standing ovation after standing ovation here. there was no hint of division when he was on the stage. i noticed a little bit of that when reince priebus and steve bannon were on the stage talking yesterday. you could tell that reince priebus was trying to wrap some of the older school conservatives, i guess, into is the fold, focusing on supreme court justice. steve bannon was clearly articulating a new world view. the president today did try to walk through the key poechl priorities his administration is going to put in place, a lot of which people in this room cared a lot about. health care is a top one. take a listen to what president trump had to say about repealing and replacing the health care law. >> i could say, i could talk. it doesn't work. the people you're watch, they're not you. they're largely, many of them, are the side that lost. you know, they lost the election. these same people two years ago and a year ago were complaining about obamacare. and the bottom line, we're
changing it. we're going to make it much better. remember the lie, 28 times. you can keep your doctor. you can keep your plan. over and over and over and over again you heard it. >> reporter: now, the reality is this rhetoric from the president is meeting the road this afternoon with a draft of the house republican proposal to repeal and replace the health care law. being circulated among lobbyists here in washington. the reality is it would cover a lot fewer people than the current law and might potentially cost way more than republicans are willing to stomach, although we're still waiting for official scores of what that's going to be. if they really are going to go to war over health care, it's going to be a long slog here. >> 54% ofeople approve of the affordable care act. is this just the president trying to reverse the narrative of it and paint it as terrible in order to sell a new plan? >> certainly. you saw the vice president last night in his speech at cpac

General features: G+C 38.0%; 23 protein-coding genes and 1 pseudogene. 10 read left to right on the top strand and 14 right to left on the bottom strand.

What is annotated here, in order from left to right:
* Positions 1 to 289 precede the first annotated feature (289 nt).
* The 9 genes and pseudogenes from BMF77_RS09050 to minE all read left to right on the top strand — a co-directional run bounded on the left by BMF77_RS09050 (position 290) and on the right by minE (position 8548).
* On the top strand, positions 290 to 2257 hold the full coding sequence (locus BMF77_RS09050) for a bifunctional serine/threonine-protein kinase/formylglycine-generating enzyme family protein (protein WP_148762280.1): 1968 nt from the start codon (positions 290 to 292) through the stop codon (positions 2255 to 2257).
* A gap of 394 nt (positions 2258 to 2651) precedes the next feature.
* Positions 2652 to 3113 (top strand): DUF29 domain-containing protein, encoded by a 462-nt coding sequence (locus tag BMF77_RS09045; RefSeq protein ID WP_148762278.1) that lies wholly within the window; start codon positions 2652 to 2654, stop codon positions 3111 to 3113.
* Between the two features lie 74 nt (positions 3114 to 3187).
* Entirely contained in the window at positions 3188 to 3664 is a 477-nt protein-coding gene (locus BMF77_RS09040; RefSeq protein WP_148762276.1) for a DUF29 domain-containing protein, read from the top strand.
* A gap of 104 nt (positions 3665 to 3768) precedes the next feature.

refer to the health care law as a nightmare. the obamacare nightmare. so, clearly there's a sales effort under way here to try to turn the popular opinion on the affordable care act. it's important to keep in mind that the majority of people in the country support obamacare right now. that's why you see this activity at the town halls. majority of people in the country actually disapprove of the performance president trump is doing. he has historically low approval ratings right now. there's not a lot of political capital at his disposal to make this obamacare push. >> kristen, as we speak, the president is meeting with governors -- i'm sorry. kelly. i keep thinking it's kristen in my head. >> reporter: one of my best friends, so that's okay. >> you don't look alike at all. it's all my fault. the president's meeting with ohio governor john kasich. the two men have not gotten along. they've been very antagonistic for quite some time. what does it mean to have them
in the same room. >> reporter: it's notable for that history. john kasich was one of the last men standing in a feel who argued he was the type of republican who could better compete for independent voters against hillary clinton. that's all water under the bridge now. i've spoken to advisers, to governor kasich who have asked for the agenda. why does the president want to meet with the ohio governor? they were simply told, catching up. that in and of itself is unusual. typically a leader, especially a sitting governor from a state like ohio, would have some idea if there is a request coming from the president. so, we'll have to see if governor kasich will talk about it after the meeting occurs. during the early phase of the campaign when it looked like donald trump was heading towards the nomination, there were rumblings he could be selected as a possible running mate, even though they had such divergent views and kasich was so publicly critical of trump. perhaps, there's some other kind of job or insight that the
president is looking for from the ohio governor. when you talk about the health care law, of course, governors have a lot to say about things related to medicaid expansion. perhaps he wants to talk about that. we'll have to find out. the meeting itself, given the rivalry that existed, is certainly notable. when a president asks a governor, even one who is critic critical, will come and take the meeting. >> catching up doesn't ring so true in this circumstance. we'll see what does come out of this meeting. yell o'donnell, thank you. kasie hunt and phil rucker. trump doubled down on his criticism of the media, as we saw, and accused reporters of making sources up. >> they have no sources. they just make them up when there are none. i saw one story recently where they said people have confirmed. there are no nine people. i don't believe there was one or two people. nine people. and i said, give me a break, because i know the people. i know who they talk to.